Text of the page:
Clean the wound
Whether your frog has a noticeable skin tear or you suspect more internal damage, it is a good idea to clean the external area with dechlorinated water.
In the case that you suspect your frog has a broken limb, the force of the initial injury may have caused external damage that isn’t entirely obvious.
Gently rinse the affected area with clean, filtered water at room temperature. If your frog does have a visible tear or wound, you will need to apply the water directly to the wound.
You will want to make sure that the water pressure is gentle enough to not tear the skin or open the wound even more.
Cleaning the skin of the injured area will help reduce the risk of infection. However, it is imperative to use clean, filtered water and apply it very gently.
If you use water that is dirty or filled with chlorine, or if you apply the water with too much force, you could worsen the situation.
Apply topical ointment
With a skin tear or open wound, a topical ointment can help to reduce the risk of infection and reduce the total healing time.
You will want to speak to an expert before selecting and applying an ointment. Talk to a veterinarian or expert about the injury to get advice on how best to proceed.
If you apply a topical ointment, make sure to clean the wound with dechlorinated water first.
Then, use a clean swab to apply the medication to the wound site gently. Apply a small amount to start and wait to see how your frog reacts.
If the frog doesn’t seem bothered by it and the area looks the same or better by the next day, you can consider applying some more ointment.
When you discuss this with an expert, you should inquire how often you can or should be reapplying the topical ointment.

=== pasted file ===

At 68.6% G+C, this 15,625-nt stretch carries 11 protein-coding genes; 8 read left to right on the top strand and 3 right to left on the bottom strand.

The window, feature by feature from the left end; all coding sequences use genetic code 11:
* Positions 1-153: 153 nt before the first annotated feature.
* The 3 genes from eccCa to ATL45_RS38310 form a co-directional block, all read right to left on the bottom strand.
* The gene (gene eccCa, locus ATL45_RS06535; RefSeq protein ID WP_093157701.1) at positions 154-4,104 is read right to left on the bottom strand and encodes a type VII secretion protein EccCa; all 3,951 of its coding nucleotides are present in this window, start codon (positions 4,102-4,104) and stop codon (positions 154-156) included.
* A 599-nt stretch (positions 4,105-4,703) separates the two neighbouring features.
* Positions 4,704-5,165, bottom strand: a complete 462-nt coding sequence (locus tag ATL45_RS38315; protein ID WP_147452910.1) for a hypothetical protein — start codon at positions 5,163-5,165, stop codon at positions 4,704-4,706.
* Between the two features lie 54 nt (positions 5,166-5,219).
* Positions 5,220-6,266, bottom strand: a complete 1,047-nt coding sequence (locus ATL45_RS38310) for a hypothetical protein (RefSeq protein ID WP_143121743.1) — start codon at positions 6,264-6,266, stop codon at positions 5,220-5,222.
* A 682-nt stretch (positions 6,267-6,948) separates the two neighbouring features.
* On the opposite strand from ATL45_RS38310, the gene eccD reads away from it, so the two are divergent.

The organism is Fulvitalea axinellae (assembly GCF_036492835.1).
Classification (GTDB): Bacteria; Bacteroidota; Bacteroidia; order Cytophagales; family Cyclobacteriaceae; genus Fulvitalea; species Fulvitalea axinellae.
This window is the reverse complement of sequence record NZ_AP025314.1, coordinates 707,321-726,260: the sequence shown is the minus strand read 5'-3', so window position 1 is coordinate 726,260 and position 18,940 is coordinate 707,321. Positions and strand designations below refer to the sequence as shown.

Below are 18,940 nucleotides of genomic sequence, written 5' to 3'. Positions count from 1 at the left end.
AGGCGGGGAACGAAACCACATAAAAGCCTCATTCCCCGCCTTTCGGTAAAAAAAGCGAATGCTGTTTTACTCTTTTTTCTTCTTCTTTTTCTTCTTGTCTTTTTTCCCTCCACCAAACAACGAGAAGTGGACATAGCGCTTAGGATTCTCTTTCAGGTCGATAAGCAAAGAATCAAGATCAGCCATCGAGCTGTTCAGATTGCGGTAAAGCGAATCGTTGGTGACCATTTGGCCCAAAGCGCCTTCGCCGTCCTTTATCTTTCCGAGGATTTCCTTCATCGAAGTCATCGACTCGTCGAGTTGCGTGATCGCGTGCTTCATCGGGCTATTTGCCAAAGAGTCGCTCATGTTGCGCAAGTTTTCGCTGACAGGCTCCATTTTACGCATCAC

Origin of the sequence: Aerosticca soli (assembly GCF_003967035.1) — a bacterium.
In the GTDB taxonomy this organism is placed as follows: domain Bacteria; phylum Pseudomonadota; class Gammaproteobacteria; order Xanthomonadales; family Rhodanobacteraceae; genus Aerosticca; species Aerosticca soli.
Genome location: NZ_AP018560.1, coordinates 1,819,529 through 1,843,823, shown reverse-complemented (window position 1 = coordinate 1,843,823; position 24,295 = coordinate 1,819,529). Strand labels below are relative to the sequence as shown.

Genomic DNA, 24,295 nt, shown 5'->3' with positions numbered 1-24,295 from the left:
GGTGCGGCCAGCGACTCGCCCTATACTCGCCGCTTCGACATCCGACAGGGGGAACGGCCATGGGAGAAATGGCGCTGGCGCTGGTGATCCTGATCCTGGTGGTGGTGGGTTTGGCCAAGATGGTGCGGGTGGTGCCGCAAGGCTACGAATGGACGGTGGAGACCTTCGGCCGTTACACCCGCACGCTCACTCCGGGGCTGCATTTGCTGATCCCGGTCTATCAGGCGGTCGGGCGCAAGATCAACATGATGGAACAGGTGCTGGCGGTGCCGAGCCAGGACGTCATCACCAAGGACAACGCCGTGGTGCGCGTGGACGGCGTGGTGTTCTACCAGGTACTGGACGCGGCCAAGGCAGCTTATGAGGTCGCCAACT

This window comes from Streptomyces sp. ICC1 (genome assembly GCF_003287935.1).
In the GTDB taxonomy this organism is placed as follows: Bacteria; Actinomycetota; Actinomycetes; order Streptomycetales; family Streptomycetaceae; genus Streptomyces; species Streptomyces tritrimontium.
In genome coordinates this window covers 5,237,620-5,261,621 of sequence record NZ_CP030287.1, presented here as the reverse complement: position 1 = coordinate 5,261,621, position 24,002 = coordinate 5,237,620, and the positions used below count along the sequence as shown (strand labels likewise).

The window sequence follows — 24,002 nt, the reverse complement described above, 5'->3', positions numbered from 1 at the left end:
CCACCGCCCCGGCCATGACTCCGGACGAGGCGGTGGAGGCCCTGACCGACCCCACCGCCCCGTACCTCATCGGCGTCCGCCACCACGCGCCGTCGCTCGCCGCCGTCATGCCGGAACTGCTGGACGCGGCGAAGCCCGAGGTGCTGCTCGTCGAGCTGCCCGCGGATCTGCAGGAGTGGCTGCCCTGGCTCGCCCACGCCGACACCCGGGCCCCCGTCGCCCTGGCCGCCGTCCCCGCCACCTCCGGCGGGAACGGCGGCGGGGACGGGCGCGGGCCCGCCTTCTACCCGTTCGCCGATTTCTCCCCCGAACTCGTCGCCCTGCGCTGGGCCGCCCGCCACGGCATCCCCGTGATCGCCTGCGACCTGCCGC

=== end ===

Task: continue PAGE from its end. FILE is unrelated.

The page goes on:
Put your frog in a restricted space
By putting your frog in a restricted space, you can limit its movement. This can aid in the healing process by limiting additional blood loss and preventing further injury.
You can try a small plastic container, but be sure to place damp paper towels on the bottom to help your frog stay moist and comfortable.
The size of the container should be based on the size of your frog. You don’t want your frog to be cramped or uncomfortable, so it should still have some space to move.
You want to limit movement so your frog isn’t straining unnecessarily, but you do not want to prevent movement entirely.
Another option is to place your frog in a smaller tank instead of a plastic container.
In either case, offer your frog comforts such as some foliage for some privacy, easy access to water and food, and damp paper towels to keep the area moist.
Keep your frog hydrated
Your frog’s injury may make it difficult for your frog to engage in its normal behaviors.